Can You Use Calamine Lotion for Acne? We Asked Dermatologists

calamine lotion for acne

Liz deSousa for Byrdie

When a zit takes up residence on our face, we tend to rush towards the best and fastest path to clear it up, open to new products and treatments in the name of restoring a clear complexion. Though, sometimes we'll learn that a trusty method has been sitting right under our noses—and has been for ages.

Enter: calamine lotion. If you’ve ever used the thick pink cream, you likely associate it with remedying mosquito bites and rashes from poison ivy. The anti-inflammatory properties that make it a go-to for itchy bumps has transitioned into it sometimes being recommended for acne, too. But does it actually work? We asked top dermatologists to weigh in on using calamine lotion as a spot treatment.

Calamine Lotion

TYPE OF INGREDIENT: Anti-itch medication and astringent

MAIN BENEFITS: Heals the itchiness and discomfort that comes with minor skin conditions like bug bites, sunburn, and poison ivy.

WHO SHOULD USE IT: Anyone looking to soothe minor skin conditions.

HOW OFTEN CAN YOU USE IT: Apply to affected areas every 6 to 8 hours as needed.

WORKS WELL WITH: For best results, calamine lotion should be used on its own.

DON'T USE WITH: No drug interactions have been established with calamine and zinc oxide lotion.

What Is Calamine Lotion?

The formula is actually quite simple—and a true skincare O.G. “Calamine lotion is a combination of zinc oxide (the same stuff found in diaper creams and sunscreen) and iron oxide (used to stop itching),” explains New York City-based board-certified dermatologist Shari Marchbein. It imparts a cooling sensation as it dries, helping to soothe irritated skin even further.

Does Calamine Lotion Treat Acne?

Dermatologists won't recommend calamine lotion as a first, second, or third line of defense (or reactive treatment) against acne, but they say it likely won’t hurt either. But in today's skincare landscape, there are simply better options. Let’s dive in. 

Though calamine lotion is drying—a hallmark of spot treatments—dermatologists are quick to point out that it won’t proactively address any of the underlying causes of acne, which are often “hormonal with a combination of inflammation, [P. acnes] bacteria, and clogging of pores,” Marchbein says. 

Past generational use of calamine lotion on acne may have been more so out of convenience than efficacy. Calamine lotion dates back centuriesin fact, according to New York City-based board-certified dermatologist, Morgan Rabach of LM Medical, the "old school salve was one of the earliest creams we had for the skin," she explains. "Back then, we didn’t have all the good creams and medications that we do now, so people used calamine on everything,” Rabach says of the cream’s illustrious history. “It really doesn’t work as well as other over-the-counter medications that are readily available for acne like salicylic acid, benzoyl peroxide, and retinols,” she notes.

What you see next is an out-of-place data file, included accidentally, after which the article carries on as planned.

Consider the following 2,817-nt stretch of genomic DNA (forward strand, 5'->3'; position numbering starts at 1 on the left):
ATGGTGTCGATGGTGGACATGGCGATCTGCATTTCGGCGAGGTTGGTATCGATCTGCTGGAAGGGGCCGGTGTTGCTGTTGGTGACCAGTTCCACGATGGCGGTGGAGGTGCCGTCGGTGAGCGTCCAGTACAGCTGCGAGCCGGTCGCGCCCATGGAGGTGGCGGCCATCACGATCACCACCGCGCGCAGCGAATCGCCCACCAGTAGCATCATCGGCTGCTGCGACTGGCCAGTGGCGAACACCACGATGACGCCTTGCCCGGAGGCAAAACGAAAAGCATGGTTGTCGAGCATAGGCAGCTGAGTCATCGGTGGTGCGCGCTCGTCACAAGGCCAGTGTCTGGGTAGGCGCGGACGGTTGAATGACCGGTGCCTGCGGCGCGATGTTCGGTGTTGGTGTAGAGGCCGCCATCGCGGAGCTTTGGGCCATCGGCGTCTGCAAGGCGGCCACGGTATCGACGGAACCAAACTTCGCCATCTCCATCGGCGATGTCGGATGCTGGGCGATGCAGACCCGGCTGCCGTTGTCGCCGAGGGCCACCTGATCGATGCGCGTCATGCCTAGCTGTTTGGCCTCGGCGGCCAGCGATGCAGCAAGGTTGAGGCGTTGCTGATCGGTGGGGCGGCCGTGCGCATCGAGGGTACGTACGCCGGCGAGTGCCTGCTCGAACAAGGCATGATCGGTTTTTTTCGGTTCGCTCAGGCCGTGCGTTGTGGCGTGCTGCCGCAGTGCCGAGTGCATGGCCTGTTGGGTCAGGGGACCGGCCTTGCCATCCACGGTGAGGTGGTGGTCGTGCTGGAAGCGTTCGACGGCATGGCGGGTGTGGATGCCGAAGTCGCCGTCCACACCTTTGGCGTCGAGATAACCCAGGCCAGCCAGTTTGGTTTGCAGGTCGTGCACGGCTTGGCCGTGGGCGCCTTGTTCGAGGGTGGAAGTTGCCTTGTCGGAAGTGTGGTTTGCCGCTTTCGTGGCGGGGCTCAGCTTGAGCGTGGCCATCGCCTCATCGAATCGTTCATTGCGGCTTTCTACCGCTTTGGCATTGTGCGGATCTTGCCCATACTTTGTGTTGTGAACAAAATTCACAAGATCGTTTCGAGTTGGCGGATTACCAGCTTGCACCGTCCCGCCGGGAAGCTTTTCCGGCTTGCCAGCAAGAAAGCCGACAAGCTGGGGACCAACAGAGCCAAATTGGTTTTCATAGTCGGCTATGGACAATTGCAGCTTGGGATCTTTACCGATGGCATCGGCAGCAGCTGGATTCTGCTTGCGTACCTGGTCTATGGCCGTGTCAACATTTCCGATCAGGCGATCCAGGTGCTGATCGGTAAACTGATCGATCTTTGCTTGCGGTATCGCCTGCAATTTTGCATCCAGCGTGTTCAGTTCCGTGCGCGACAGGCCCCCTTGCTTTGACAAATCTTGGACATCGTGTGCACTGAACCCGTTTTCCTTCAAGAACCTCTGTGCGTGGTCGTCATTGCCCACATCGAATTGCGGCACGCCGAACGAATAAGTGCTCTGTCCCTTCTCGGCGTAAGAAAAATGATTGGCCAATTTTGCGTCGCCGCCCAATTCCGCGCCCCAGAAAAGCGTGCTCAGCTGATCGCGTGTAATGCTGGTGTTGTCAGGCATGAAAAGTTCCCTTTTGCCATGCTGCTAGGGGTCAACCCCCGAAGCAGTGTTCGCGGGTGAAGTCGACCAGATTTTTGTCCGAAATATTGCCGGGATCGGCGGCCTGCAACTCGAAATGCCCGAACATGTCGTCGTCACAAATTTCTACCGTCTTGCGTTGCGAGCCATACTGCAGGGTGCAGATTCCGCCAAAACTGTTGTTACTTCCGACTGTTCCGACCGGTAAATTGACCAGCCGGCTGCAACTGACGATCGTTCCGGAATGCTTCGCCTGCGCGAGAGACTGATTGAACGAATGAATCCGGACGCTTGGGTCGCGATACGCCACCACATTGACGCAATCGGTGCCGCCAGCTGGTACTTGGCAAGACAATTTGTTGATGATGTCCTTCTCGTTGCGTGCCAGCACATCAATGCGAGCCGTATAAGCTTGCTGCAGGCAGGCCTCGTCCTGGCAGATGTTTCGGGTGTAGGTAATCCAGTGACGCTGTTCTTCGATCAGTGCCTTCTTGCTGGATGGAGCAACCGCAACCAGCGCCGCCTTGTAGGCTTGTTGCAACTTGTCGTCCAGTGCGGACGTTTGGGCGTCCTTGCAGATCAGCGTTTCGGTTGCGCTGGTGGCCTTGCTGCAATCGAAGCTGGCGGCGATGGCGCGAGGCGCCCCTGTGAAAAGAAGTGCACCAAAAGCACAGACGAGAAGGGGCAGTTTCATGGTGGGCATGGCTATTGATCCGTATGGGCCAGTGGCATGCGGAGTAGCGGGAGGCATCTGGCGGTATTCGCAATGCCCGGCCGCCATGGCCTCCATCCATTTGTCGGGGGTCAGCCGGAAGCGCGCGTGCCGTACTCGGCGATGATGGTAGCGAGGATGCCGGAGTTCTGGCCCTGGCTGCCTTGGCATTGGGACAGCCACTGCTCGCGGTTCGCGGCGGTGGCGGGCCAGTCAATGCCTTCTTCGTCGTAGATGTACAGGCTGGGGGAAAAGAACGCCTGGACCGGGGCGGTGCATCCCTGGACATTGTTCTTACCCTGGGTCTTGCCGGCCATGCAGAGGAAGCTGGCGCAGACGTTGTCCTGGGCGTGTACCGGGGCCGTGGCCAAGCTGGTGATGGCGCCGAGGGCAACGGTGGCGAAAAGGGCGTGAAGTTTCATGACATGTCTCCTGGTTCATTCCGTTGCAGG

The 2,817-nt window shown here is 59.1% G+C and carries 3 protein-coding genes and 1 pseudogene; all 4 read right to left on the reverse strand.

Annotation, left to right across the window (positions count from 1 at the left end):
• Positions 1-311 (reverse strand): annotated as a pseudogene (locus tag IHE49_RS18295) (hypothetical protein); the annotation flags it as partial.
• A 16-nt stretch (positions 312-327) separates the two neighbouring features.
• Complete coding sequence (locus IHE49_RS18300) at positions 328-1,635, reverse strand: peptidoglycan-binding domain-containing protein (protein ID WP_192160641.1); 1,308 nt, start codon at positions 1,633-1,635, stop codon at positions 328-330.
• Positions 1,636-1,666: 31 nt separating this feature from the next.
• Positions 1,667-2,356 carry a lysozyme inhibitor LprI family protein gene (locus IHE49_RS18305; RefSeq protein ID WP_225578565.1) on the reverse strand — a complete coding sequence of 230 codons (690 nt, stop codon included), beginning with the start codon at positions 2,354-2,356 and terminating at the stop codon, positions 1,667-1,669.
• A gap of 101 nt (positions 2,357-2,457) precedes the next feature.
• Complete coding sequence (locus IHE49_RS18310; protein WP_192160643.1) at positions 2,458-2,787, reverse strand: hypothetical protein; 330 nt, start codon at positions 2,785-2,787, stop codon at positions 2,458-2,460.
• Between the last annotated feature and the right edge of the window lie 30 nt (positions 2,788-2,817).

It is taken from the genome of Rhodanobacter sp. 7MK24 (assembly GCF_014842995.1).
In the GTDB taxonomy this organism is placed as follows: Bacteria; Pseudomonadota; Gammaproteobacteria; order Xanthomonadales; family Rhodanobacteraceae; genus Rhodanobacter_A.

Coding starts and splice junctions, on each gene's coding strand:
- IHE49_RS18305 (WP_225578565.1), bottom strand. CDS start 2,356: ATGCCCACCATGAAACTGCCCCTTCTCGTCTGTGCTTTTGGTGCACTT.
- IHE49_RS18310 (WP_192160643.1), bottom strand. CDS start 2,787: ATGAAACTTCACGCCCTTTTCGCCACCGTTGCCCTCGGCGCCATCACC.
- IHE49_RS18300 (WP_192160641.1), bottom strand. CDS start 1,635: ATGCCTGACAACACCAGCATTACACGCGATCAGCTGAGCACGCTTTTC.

Calamine for Inflammation

While calamine lotion might not address the root causes of acne, it could potentially treat the symptoms of a blemish (read: redness and a raised bump).

“There are reports of calamine lotion helping to treat acne," explains New York City-based board-certified dermatologist, Joshua Zeichner. "It may be helpful in treating red, angry pimples because of its astringent properties in drying out the pimple itself." As a more effective measure, though, Zeichner recommends traditional acne treatments that contain ingredients like salicylic acid or benzoyl peroxide.

Rabach mirrors these sentiments: “Zinc oxide has anti-inflammatory and antibacterial properties and may be helpful in calamine if applied on active pimples (ones that are inflamed and filled with pus),” she notes, but it’s simply not as scientifically effective as other over-the-counter medications, so it’s best reserved as a last resort (think: your go-to spot treatment just ran out).

Using Calamine Lotion as a Spot Treatment

If you do choose to try calamine lotion for acne, Zeichner recommends using it like a mask to spot-treat. Due to the telltale pink hue, it’s best used at home (but do as you please, of course). In terms of makeup application, though, unlike more modern spot treatments, this isn’t one you can pop your concealer right on top of, so we recommend applying before bedtime.

If the pink, drying consistency of calamine lotion is making you think of popular spot treatments like Mario Badescu’s Drying Lotion, you're right in that you'll find it in these bottles—however, these types of products also contain “a ton of other anti-inflammatory ingredients like sulfur, niacinamide, lycine, and vitamin E,” Marchbein says, explaining that it’s all of these ingredients together, not calamine alone, that make it such a beloved product.

Calamine Lotion For Minor Skin Irritations

Still, it’s worth keeping a bottle of the old-school pink potion around. “Calamine can help dry out itchy blistering skin disorders like insect bites, bee stings, jellyfish stings, poison ivy, poison oak and chicken pox,” explains Rabach. So while it might not reduce the lifespan of your pimple, it's a worthwhile mainstay for other skin issues.

Article Sources
Byrdie takes every opportunity to use high-quality sources, including peer-reviewed studies, to support the facts within our articles. Read our editorial guidelines to learn more about how we keep our content accurate, reliable and trustworthy.
  1. Vasile BS, Oprea O, Voicu G, et al. Synthesis and characterization of a novel controlled release zinc oxide/gentamicin–chitosan composite with potential applications in wounds careInternational Journal of Pharmaceutics. 2014;463(2):161-169. doi:10.1016/j.ijpharm.2013.11.035

  2. C.S. Mott Children's Hospital. Calamine (topical). Updated July 9, 2014.

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